Nothing could change him. Some men—perhaps most men—who attain great power are altered by that power. Not Lyndon Johnson. The fire in which he had been shaped—that terrible youth in the Hill Country as the son of Sam and Rebekah Johnson—had forged the metal of his being, a metal hard to begin with, into a metal much harder. In analyses of other famous figures, college, being only part of the formulating process that creates character, deserves only cursory study, but the years Lyndon Johnson spent at college are revealing of his character as a whole—all the more revealing, in fact, because at college there are no complications of national or international politics or policy to obscure character.
One of the older secretaries in the group—Arthur Perry, a Capitol Hill veteran then secretary to Senator Tom Connally of Texas—was a shrewd observer of young men. Johnson, he saw, rushed through his food because he wanted to be done with it before the others got to the table—so that eating wouldn’t interfere with his conversation. “That left him free to shoot questions at us while we ate,” Perry would recall. The questions were all on a single theme: how to get things done in Washington, how to get ahead in Washington, how to be somebody in Washington. “He’d say, ‘But how did he do it?’ (Whatever it was.) ‘Did he know somebody? Is he a nice guy? What’s his secret of getting ahead?’ ” The simple answer—the shallow answer—didn’t satisfy him. If one of the other men at the table replied, “I don’t know as he has any special secret—maybe he’s just lucky,” Johnson would say, “I don’t believe in luck. You look into it and you’ll find it’s always a lot more than just luck.” He himself would not stop looking into it until he was satisfied. “If he didn’t like the answers he got, he would argue” on all sides of a question, worrying it from every angle, Perry says. “It took a long time” for Perry “to catch on” to what Johnson was doing, he says, but finally he realized “that most of his arguing was done simply to bring out every possible answer to his arguments. He wanted to be sure he knew all the answers.”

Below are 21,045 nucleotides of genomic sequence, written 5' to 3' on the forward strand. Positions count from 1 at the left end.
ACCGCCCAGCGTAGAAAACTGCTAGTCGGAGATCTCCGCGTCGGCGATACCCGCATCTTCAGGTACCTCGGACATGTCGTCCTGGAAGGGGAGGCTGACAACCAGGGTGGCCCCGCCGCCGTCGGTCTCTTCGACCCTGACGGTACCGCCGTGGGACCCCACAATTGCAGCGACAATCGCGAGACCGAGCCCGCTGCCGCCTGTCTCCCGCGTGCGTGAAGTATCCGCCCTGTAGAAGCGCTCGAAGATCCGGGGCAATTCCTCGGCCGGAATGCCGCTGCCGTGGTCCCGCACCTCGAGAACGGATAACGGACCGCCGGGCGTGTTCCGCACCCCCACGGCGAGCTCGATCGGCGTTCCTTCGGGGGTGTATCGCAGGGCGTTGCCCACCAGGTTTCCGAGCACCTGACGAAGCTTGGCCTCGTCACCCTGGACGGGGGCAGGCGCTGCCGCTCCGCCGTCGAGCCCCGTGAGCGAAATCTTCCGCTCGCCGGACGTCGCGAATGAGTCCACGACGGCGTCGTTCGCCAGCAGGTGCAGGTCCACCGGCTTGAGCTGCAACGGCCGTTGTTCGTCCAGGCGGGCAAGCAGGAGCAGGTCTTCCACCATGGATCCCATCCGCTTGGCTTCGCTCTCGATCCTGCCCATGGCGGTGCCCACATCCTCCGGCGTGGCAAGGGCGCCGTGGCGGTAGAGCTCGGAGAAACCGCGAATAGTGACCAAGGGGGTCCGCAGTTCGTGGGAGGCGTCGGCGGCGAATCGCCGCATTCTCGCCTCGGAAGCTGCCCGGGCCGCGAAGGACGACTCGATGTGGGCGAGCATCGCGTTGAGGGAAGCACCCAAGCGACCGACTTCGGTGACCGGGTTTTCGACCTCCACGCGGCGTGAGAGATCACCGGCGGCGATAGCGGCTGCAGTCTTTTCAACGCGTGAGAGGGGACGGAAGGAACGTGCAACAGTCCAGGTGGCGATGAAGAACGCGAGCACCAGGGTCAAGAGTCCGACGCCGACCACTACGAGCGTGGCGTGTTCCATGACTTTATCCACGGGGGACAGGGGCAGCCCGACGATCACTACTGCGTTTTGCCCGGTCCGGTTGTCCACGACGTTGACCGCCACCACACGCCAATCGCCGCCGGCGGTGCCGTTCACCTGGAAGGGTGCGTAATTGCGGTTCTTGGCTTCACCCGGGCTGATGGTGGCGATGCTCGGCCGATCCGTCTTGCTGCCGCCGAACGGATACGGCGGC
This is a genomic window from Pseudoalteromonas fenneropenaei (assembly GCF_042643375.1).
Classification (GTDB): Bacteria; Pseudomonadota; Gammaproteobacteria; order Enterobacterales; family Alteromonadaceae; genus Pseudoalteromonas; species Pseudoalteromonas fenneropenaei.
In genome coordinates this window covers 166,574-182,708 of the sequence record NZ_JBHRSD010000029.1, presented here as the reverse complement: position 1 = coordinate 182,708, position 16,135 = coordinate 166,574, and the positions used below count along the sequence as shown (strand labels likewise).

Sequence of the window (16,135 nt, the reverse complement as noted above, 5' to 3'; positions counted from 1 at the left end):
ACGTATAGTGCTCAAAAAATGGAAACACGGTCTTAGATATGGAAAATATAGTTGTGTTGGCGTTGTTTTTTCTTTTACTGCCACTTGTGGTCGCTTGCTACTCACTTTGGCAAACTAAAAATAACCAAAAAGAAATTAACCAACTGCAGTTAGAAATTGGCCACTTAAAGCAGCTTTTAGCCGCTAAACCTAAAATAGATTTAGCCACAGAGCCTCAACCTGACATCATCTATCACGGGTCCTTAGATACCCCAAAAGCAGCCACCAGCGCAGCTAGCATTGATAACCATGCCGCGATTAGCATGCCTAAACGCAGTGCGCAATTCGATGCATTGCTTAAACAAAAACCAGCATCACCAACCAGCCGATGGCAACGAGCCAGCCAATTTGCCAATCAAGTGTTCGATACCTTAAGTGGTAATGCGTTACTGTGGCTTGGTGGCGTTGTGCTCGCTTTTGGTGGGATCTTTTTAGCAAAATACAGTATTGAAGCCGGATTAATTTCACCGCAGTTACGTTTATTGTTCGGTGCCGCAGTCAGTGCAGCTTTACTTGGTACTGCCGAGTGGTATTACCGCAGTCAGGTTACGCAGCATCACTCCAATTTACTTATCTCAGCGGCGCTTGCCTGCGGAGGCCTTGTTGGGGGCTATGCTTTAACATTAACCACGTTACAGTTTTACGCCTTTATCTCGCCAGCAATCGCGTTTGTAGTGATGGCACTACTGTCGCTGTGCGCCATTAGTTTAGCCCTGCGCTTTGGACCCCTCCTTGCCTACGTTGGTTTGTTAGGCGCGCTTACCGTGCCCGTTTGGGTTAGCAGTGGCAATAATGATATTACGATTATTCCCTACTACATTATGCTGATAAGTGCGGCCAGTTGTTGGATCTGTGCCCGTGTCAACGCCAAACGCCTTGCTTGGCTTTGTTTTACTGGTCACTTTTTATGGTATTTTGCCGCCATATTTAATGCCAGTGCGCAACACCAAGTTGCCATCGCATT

Despite the thinness of his suits, his first paycheck went not for warm clothing, but for a formal portrait—and a hundred prints—by Washington’s most expensive photographer. Inscribing and autographing the pictures (“To Gene and the members of the Sam Houston High debating club. I love you all—Lyndon B. Johnson”), he mailed them back to Texas, as if he were a Congressman responding to constituents’ requests
“Any kind of coarseness or crudeness just disgusted him,” a friend says. Johnson began making Jones take dictation from him while Johnson was sitting on the toilet. The toilet in Kleberg’s office suite was set in a short corridor between its two rooms. Johnson would sit down on it, and, Latimer says, “there would come a call: ‘L.E.!’ L.E. would say, ‘Oh, God,’ because he hated this.” He would take his pad, and go to the bathroom. At first, he attempted to stand away from the door, but Johnson insisted he come right into the doorway, so he would be standing over him, and “L.E. would stand with his head and nose averted, and take dictation.” In later years, Johnson’s penchant for forcing subordinates to watch him defecating would be called by some an example of a wonderful “naturalness.” Others would find it, as one journalist put it, “in part, a method of control. Bring Douglas Dillon into the bathroom with you, and he has a little less independent dignity.” This tactic was, indeed, “a method of control.”